Awakened at the crack of dawn by a 31″ girl and a 37″ boy. I stumble half awake as my children ask for “dinks”, a.k.a. drinks. We start our routine of breakfast, cartoons, devotional… the list continues.
The wedding ceremony, joining of two lives in perfect harmony. You feel complete, whole. Then, something happens on the way home from the reception. You realize your soul mate is completely different than you. You have different opinions and dreams. You can’t even agree on the thermostat. So what now? How do you honor your husband with love and respect despite the seeming different worlds that you live on?
Who knew humility would be served to me by a three foot tall toddler. My first child, Timothy, bright eyed lover of life, has stolen my heart, but has also caused me to eat some extra chocolate (for medicinal purposes). I am the mother who strolled into the grocery store, only to stroll right out, because their child was screaming bloody murder while trying to leap from the cart. I am the mother who had to straight arm my child to try to get him into his car seat long enough to buckle him in. I am the mother who tried to get two kids in the house, while one is screaming “help” loud enough for neighbors 5 blocks away to hear. I am “that” mother.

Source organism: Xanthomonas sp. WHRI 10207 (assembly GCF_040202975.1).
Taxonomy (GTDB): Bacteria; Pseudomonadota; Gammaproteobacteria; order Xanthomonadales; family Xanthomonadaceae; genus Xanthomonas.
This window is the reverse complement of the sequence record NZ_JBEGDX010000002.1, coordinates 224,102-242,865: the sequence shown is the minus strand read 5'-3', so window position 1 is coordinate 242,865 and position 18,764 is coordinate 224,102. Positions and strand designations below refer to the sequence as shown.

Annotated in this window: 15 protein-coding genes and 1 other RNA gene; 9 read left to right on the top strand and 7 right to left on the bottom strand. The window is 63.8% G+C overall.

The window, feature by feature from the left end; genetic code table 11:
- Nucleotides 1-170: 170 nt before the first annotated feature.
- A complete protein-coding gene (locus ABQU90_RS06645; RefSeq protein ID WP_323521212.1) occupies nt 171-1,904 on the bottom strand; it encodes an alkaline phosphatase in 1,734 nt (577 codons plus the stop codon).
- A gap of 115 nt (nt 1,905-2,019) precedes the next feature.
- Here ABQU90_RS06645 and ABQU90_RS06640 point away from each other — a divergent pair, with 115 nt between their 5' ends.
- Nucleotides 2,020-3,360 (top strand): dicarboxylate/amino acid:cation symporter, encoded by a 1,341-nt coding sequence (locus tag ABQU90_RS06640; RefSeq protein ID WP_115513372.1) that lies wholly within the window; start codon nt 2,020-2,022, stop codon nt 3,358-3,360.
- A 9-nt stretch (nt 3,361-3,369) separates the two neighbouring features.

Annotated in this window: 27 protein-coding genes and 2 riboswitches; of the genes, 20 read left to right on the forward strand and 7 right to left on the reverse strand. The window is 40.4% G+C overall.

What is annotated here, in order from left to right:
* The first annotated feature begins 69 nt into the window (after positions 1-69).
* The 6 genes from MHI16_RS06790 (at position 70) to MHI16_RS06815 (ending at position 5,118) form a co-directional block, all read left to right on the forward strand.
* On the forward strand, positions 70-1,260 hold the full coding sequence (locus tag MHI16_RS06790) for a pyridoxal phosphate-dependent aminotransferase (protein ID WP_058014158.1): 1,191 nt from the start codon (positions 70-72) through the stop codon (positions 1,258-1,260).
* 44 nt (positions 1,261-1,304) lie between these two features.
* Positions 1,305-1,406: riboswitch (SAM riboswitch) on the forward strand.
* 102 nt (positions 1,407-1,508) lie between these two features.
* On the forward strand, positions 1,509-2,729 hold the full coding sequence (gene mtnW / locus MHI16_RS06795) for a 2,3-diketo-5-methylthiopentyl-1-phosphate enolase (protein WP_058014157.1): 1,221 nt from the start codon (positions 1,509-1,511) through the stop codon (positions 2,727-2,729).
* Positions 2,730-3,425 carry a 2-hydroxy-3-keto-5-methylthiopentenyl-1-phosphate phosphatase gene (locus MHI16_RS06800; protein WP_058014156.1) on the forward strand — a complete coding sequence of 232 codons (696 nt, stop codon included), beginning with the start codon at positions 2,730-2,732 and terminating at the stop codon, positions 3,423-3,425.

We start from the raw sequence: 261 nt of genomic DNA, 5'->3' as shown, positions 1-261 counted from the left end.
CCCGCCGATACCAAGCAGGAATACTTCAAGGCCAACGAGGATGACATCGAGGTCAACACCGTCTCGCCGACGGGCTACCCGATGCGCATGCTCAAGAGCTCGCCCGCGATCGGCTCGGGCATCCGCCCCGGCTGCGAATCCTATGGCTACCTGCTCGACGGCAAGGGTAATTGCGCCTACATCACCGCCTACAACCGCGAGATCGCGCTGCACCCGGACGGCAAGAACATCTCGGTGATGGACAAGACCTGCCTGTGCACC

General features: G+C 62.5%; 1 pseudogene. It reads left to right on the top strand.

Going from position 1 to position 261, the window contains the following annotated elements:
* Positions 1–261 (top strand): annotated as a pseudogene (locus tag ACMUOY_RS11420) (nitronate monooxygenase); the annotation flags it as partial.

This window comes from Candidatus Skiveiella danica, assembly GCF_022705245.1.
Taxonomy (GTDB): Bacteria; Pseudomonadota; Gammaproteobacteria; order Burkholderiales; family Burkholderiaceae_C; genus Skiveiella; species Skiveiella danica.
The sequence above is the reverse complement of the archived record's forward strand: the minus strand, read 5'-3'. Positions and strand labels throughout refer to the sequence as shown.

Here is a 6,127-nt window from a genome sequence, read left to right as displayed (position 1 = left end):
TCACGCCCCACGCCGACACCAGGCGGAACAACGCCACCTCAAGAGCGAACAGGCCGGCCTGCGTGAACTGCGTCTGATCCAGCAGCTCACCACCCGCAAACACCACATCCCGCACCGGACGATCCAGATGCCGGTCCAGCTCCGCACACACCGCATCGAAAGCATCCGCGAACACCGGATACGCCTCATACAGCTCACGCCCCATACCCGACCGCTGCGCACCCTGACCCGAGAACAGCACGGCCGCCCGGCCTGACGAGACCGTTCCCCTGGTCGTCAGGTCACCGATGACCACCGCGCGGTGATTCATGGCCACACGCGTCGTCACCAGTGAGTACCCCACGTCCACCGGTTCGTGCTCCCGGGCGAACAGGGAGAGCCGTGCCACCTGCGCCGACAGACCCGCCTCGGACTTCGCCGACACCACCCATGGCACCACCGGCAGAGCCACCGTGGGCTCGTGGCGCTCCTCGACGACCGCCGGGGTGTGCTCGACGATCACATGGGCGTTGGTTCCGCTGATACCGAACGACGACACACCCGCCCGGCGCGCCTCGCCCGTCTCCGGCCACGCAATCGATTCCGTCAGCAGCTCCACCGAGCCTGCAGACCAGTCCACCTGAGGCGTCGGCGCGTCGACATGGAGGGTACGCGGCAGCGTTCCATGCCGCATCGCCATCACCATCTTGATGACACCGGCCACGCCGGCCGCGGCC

As parents we desire the very best for our kids. We want to love them with all that we are, but it does not take a rocket scientist to realize that parenting is hard. We mess up daily. This conflicting interest of desiring the best for our kids while being imperfect is a tough battle. Not only do we fall short with things we can change, but feel overwhelmed by things we can’t change.
My prayer is that I can be the best wife and mother I can be. A task that would be easier if I had a Ken Barbie husband and children who lived at Super Nanny’s house, but the reality is, I am not perfect and neither are they. I have to keep my head in check and focus so I can love my family as much as they deserved to be loved despite our big ball of imperfections. Today I’d prefer not to focus on what our family needs to change, but rather how to work on ourselves.
With God all things are possible”. That is the verse I found myself clinging to when days at the NICU soon became weeks. My daughter, Isabella Grace Houle, was born 6 weeks early with Respiratory Distress Syndrome, and battled Pneumonia the first week of her life. I was beaten emotionally, physically, and mentally as we carted our 1 1/2 year old around to different babysitters because he wasn’t allowed in NICU with Isabella.